Tuesday, 23 April 2019

Warren’s Plan to Cancel Student Loan Debt Has Multiple Flaws

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“Student loan debt is crushing millions of families,” 2020 Democratic presidential candidate Senator Elizabeth Warren (D-Mass.) tweeted on Monday. She added, “That’s why I’m calling for something truly transformational: Universal free college and the cancellation of debt for more than 95 percent of Americans with student loan debt.”

She continued in a separate tweet, “This is the kind of big, structural change we need to make sure our kids have opportunity in this country.”

Warren’s ambitious plan would cancel out the debt of 95 percent of borrowers. She argues that this is necessary to reduce what she calls the wealth gap in America, and provide an economic stimulus to the middle class, arguing that without a student loan to pay off they could have more money to make a home purchase or start a small business.

There are more than 44 million Americans carrying student loan debt, totaling $1.5 trillion. This makes it the second-highest category of consumer debt, second only to home mortgages, and even surpassing credit-card debt and auto loans. It is widely predicted that by 2023, 40 percent of these borrowers may default on their student loans.

Warren offered some details for her plan, which include cancelling $50,000 in student loan debt for every person with household income under $100,000, and providing a significant debt cancellation for every person with household income between $100,000 and $250,000. Despite this turning a debt into income, Warren would not tax it.

But if a person has a household income above $250,000 — the top five percent of earners — that person’s loan would not be canceled. There would also be “phase-outs” based on income. For example, the $50,000 cancellation amount would phase out by $1 for every $3 in income above $100,000.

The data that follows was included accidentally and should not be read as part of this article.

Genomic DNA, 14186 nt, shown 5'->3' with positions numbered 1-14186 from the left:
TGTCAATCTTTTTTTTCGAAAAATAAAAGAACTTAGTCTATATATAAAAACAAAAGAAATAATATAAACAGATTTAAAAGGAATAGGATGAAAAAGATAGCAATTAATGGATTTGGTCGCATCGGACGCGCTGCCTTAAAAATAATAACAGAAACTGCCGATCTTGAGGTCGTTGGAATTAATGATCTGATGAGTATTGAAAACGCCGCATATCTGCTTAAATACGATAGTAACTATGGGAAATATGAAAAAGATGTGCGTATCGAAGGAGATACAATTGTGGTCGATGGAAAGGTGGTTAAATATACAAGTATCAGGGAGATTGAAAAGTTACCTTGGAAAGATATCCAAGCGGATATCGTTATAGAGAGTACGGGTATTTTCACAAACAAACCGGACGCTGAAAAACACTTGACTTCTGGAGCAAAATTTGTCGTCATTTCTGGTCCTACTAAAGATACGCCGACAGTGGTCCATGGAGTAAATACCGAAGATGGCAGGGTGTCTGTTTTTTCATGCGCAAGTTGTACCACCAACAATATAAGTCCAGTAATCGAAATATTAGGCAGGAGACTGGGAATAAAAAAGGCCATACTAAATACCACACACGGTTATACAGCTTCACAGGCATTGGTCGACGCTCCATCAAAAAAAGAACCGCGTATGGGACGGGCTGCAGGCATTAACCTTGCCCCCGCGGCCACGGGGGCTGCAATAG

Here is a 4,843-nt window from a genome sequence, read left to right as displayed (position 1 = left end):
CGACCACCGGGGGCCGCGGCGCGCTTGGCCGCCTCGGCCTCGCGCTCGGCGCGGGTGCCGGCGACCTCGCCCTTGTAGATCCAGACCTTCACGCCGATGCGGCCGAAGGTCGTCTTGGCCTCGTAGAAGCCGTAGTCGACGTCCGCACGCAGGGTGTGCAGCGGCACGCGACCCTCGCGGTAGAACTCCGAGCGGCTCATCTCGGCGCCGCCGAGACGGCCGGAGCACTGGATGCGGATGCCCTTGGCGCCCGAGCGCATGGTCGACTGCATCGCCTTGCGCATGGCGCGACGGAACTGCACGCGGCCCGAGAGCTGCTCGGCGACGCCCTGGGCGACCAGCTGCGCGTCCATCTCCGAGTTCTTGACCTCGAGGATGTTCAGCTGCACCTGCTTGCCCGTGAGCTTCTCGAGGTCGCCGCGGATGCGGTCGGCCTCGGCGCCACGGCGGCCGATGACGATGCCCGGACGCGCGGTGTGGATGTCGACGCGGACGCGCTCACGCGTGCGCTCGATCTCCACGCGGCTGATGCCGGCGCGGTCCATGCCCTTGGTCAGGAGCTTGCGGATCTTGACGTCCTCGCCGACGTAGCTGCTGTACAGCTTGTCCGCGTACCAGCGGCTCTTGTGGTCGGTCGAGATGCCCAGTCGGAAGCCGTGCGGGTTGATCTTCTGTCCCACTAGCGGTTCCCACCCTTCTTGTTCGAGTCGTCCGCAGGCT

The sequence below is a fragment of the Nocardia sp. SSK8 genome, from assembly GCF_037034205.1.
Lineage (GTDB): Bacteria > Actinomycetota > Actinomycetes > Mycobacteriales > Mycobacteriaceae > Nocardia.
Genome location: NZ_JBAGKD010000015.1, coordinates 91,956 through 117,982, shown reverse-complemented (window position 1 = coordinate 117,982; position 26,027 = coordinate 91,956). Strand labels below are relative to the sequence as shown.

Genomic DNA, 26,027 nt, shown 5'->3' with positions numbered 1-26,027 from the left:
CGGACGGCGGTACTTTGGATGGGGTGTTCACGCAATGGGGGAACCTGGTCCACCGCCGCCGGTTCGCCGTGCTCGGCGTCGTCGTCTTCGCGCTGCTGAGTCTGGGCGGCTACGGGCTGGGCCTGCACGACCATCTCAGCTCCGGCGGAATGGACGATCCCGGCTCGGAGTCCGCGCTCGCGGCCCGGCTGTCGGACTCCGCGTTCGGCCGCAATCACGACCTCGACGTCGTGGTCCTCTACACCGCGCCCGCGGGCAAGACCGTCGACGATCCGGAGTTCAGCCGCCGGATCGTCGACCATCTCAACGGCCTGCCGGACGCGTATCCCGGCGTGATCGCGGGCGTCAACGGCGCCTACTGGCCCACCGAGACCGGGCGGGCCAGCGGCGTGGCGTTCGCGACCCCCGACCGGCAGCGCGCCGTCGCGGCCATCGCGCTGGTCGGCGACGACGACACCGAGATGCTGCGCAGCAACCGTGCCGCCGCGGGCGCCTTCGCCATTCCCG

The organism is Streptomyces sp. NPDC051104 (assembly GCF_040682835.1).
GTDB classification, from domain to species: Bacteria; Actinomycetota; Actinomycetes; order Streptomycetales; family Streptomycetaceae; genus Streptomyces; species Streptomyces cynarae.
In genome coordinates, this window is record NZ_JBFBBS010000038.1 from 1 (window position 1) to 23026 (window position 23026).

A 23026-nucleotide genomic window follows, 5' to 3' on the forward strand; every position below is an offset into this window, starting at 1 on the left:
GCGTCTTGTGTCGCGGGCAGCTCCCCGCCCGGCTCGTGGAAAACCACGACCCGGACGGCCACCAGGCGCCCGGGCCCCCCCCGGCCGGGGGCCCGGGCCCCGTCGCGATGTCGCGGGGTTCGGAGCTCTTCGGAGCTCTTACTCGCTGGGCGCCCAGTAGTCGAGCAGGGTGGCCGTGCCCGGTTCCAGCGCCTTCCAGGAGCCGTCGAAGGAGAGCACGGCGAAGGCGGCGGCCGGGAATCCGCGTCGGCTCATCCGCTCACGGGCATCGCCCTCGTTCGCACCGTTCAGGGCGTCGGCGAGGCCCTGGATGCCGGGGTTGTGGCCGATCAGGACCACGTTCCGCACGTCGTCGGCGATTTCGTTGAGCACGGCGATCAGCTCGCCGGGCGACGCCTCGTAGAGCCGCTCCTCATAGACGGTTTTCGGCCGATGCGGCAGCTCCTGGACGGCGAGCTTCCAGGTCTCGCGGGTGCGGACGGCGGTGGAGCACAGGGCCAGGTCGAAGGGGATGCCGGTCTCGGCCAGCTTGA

When Representative Alexandria Ocasio-Cortez (D-N.Y.) proposed “Medicare for All” and was asked how she proposed to pay for such an expensive program, she retorted, “You just pay for it.”

Warren is somewhat more specific, vowing to pay for the loan forgiveness and the future “free” tuition plan with an “Ultra-Millionaire Tax.” By this she intends to target those 75,000 families in the U.S. who have at least $50 million in net worth with a two percent annual tax. In addition, Warren wants to spend another $100 billion in Pell Grants for the next 10 years and expand its eligibility to include more lower-and middle-income students.

No one can seriously believe that the American taxpayer can actually pay for the Green New Deal, Medicare for All, and free college tuition, even to the point of paying off existing student loans. Of course, Warren and the other socialists in the Democratic Party always believe they can extract more money out of “the rich” to pay for their schemes. And then, there is the national debt the United States government already owes, now well over $20 trillion. Beyond that, the government has obligations that include social security, and all the multiplicity of entitlements such as food stamps, free and reduced housing, and even free cellphones.